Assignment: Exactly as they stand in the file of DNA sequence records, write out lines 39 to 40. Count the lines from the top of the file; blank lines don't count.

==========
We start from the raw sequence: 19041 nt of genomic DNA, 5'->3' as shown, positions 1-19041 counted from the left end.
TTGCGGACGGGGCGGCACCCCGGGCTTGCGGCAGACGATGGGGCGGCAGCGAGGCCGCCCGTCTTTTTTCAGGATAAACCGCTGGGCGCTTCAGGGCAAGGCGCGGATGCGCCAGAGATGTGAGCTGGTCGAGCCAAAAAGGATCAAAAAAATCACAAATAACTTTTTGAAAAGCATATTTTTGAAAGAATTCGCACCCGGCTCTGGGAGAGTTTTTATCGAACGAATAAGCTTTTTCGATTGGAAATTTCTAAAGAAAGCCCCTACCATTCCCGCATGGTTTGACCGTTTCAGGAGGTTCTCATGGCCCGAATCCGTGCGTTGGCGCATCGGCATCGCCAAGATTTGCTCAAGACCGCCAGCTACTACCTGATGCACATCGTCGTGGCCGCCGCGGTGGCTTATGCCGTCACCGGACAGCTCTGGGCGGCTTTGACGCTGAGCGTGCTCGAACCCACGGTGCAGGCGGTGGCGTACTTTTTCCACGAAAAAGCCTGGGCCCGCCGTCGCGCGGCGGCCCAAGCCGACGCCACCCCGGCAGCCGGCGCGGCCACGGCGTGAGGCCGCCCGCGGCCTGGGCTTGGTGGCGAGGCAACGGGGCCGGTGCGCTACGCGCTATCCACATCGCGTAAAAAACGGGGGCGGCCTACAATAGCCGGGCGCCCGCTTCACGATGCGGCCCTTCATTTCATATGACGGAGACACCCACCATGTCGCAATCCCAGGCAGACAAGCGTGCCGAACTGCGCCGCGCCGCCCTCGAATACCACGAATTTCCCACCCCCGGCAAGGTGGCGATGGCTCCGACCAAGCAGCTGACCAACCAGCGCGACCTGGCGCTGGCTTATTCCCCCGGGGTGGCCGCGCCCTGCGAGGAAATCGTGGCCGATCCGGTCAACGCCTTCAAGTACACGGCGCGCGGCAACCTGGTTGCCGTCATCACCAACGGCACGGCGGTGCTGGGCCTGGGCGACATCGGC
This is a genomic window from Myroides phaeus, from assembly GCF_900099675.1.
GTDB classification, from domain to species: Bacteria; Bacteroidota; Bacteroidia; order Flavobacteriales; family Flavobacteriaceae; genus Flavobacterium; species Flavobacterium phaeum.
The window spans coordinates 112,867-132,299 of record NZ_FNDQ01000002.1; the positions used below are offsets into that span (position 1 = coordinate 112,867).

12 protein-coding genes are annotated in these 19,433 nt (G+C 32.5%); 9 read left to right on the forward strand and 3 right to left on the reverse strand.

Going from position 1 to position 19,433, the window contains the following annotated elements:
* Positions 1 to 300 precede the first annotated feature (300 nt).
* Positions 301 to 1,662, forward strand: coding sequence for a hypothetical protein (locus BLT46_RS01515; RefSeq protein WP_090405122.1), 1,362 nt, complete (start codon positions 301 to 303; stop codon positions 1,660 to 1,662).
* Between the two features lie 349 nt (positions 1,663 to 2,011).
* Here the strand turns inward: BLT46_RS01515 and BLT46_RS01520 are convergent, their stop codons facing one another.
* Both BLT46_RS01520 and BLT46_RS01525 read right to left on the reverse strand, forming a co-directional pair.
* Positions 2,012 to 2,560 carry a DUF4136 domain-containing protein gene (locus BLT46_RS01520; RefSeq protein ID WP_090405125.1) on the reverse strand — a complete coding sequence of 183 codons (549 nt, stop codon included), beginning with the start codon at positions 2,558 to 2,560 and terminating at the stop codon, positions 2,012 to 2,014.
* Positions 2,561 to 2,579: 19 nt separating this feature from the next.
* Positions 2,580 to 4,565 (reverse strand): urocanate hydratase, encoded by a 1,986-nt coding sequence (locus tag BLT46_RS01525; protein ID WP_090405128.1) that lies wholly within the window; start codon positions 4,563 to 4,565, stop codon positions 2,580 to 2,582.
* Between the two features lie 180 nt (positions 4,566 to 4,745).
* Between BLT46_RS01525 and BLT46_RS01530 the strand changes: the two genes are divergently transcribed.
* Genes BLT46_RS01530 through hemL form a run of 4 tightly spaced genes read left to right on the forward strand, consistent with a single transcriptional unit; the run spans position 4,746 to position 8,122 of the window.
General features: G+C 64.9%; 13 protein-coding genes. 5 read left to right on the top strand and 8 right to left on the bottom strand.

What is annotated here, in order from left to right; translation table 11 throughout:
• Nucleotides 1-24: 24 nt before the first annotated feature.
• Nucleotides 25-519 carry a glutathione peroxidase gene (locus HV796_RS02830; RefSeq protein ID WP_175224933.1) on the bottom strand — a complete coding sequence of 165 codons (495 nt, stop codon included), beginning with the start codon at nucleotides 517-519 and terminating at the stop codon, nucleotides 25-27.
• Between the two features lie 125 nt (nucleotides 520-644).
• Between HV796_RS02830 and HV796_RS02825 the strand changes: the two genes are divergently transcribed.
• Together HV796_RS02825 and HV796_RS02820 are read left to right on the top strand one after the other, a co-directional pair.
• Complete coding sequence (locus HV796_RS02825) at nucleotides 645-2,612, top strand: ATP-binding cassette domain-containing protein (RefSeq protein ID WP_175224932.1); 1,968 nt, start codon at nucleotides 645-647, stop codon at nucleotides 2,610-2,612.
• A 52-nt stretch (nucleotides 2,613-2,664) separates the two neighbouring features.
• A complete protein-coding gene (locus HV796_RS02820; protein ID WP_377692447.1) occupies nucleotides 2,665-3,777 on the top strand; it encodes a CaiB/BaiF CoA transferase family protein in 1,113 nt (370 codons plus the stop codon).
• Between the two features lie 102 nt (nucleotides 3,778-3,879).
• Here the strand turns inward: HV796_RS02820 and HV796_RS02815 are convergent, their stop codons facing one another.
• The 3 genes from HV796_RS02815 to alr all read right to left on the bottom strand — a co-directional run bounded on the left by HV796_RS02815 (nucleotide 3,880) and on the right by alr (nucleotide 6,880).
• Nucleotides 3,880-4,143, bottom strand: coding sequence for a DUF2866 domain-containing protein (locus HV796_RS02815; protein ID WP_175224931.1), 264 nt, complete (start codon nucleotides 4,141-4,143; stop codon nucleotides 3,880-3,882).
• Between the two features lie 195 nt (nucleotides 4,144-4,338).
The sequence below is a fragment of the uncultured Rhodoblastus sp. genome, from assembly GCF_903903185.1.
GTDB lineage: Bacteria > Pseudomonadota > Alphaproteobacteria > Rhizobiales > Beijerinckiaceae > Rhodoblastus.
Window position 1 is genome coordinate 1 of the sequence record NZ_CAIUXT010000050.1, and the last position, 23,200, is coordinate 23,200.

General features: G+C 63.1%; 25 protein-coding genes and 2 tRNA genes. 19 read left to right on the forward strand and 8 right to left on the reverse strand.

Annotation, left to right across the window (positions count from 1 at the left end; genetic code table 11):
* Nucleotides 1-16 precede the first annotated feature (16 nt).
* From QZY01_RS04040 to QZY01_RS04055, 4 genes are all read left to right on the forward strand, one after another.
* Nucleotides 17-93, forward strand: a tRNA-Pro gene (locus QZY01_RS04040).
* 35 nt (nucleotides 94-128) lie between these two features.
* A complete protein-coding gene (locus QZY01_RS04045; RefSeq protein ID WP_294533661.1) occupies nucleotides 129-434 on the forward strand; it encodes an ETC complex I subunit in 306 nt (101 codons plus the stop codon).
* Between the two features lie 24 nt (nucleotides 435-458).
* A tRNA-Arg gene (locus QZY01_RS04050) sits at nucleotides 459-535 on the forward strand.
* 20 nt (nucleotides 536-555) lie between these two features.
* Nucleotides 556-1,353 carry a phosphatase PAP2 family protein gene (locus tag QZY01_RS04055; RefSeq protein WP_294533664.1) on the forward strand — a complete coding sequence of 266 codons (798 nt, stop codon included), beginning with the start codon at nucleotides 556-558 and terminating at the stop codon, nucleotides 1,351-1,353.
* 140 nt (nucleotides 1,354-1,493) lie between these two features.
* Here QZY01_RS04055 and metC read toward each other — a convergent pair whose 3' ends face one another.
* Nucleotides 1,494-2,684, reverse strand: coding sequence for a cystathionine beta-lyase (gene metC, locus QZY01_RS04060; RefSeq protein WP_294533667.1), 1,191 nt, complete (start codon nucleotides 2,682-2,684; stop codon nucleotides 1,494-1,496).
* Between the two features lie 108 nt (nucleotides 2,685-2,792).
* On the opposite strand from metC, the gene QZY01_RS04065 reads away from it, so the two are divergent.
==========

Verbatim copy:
* Nucleotides 1-16 precede the first annotated feature (16 nt).
* From QZY01_RS04040 to QZY01_RS04055, 4 genes are all read left to right on the forward strand, one after another.